If you want to add the old parity drive back to the array as a data drive, you can add it to another logical slot, and it will be cleared to allow it to be added without effecting parity. The array is still available while this is happening, but you can't use the new drive until it's done clearing and you have checked the box and allowed it to be formatted.

 

If you want to do both operations at once, you can, but it's a little more complicated. There are more complications that exist when dealing with both parity type 1 and 2. If you only have parity type 1 you have more flexibility. Parity type 2 is drive slot dependent, so you can't move drives from logical slot to slot without rebuilding it. Parity type 1 is slot agnostic.

 

You can't add a data drive to the array that is larger than either of your parity drives.

 

1 hour ago, ryans081 said:

In a similar fashion, backing up the contents of the USB, to another USB. Would they be interchangeable in case of USB failure?

 

The USB stick GUID is tied to the license. You can only start the array with the matched license file, however, you can keep a working bootable backup on another USB stick with your current license if you wish, and then if your licensed stick dies, you can go to the license tool in the WebGUI and transfer it to the new stick automatically once a year. If you have incredibly bad luck and the dog eats your replacement stick before the year is up, you can plead your case with limetech and they will deal with it from there.

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Looks like they answered most.

 

I would add there's no need to run a VM just for Plex. There are Dockers for that and many other apps. Some of us haven't really needed a VM, docker apps do all we want. 

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2 hours ago, ryans081 said:

I understand that UnRaid, is installed on a USB. If I want to upgrade the hardware, is it as easy and replacing it and the USB will still recognize everything?

 

True for unRAID the NAS. Less so for unRAID the VM host. If you decide to create a VM and pass-through some specific hardware from the host, then that VM has become depending on that specific hardware. But that is obviously not a limitation of unRAID  as hypervisor.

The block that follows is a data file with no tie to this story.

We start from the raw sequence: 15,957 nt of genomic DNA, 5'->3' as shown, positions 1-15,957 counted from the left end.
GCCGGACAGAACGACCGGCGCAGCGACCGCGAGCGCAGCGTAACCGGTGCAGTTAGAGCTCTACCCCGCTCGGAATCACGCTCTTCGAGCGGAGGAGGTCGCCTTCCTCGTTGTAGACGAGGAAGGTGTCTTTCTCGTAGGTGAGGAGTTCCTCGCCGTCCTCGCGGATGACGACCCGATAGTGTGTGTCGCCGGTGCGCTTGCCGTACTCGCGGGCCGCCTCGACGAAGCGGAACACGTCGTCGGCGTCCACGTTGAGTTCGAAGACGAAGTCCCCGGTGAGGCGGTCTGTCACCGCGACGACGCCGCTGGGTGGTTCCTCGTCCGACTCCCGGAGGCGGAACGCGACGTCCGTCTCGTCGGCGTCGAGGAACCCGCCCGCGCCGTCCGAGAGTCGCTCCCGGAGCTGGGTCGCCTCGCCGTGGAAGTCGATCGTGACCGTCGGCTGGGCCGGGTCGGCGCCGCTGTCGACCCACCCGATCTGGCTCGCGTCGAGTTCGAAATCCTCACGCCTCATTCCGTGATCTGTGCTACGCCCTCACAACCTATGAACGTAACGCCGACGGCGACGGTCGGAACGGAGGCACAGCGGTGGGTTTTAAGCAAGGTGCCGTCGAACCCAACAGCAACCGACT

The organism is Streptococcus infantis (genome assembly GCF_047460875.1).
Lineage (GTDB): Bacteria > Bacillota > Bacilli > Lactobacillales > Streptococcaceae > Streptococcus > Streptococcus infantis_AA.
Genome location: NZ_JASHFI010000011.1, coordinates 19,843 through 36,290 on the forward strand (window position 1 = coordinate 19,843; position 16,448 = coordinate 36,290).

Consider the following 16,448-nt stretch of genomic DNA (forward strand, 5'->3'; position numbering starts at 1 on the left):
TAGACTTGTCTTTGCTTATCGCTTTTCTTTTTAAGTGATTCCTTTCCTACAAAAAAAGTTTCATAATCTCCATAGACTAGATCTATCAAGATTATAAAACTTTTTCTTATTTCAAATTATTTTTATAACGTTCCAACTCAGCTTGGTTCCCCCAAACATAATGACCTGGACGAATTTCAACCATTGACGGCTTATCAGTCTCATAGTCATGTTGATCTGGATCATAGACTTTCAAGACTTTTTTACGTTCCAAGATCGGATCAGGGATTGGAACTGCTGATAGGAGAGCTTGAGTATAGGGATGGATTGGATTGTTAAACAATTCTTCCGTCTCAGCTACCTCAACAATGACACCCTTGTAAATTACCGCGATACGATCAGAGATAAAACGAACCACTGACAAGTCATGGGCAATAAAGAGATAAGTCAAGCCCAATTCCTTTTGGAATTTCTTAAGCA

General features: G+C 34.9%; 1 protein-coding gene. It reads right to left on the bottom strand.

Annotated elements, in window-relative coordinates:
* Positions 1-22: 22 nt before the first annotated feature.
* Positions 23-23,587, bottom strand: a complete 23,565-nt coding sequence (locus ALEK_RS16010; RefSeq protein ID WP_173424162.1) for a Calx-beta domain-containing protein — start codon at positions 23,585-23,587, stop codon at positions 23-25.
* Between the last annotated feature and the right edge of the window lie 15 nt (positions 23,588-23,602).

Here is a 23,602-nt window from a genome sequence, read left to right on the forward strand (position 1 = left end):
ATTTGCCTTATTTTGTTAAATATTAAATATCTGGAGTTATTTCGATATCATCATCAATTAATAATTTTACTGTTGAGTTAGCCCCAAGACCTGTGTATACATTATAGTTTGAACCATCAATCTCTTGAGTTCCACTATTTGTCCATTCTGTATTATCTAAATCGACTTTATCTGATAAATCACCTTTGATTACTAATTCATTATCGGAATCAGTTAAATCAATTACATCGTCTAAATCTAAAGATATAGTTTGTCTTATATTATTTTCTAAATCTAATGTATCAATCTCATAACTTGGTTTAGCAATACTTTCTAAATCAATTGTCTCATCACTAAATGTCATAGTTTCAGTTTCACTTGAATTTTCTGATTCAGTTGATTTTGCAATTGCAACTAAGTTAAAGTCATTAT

2 hours ago, ryans081 said:

With dual parity, do I start with 3 of 4 Hard drives?

 

Your own choice. You can start with 3 disks in the array - one data and two parity. Obviously, you get a higher startup cost per TB of storage with only one third of the disk capacity available. But you have no advantage of adding in disks before you actually need them. But I wouldn't bother with two parity drives for a single data disk - I would probably wait until I have 3-4 data disks before moving to a second parity drive.

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I thought I would add another bit about the "installed on a USB". You could think of the flash drive as the "firmware". The OS is unpacked from the archives on flash into RAM at boot time. The OS actually runs in RAM and not on flash. Settings you make in the unRAID webUI are also stored on flash so they can reapplied at boot time. So, the flash drive really gets very little activity to cause it to wear out.

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I should have been more clear, the other server is actually going to be an ESXi host with Raid 10.  I was just planning on using the UnRaid server as a straight NAS with a 10gb connection between the two servers. But, I might as well give docker a shot and see if my old PC can handle the work load.

 

I think I'll just stick to single parity and sign up to a cloud backup like crashplan. I have been meaning to do so anyway.

 

Thanks for the replies everyone. Now just have to wait for the chassis to arrive.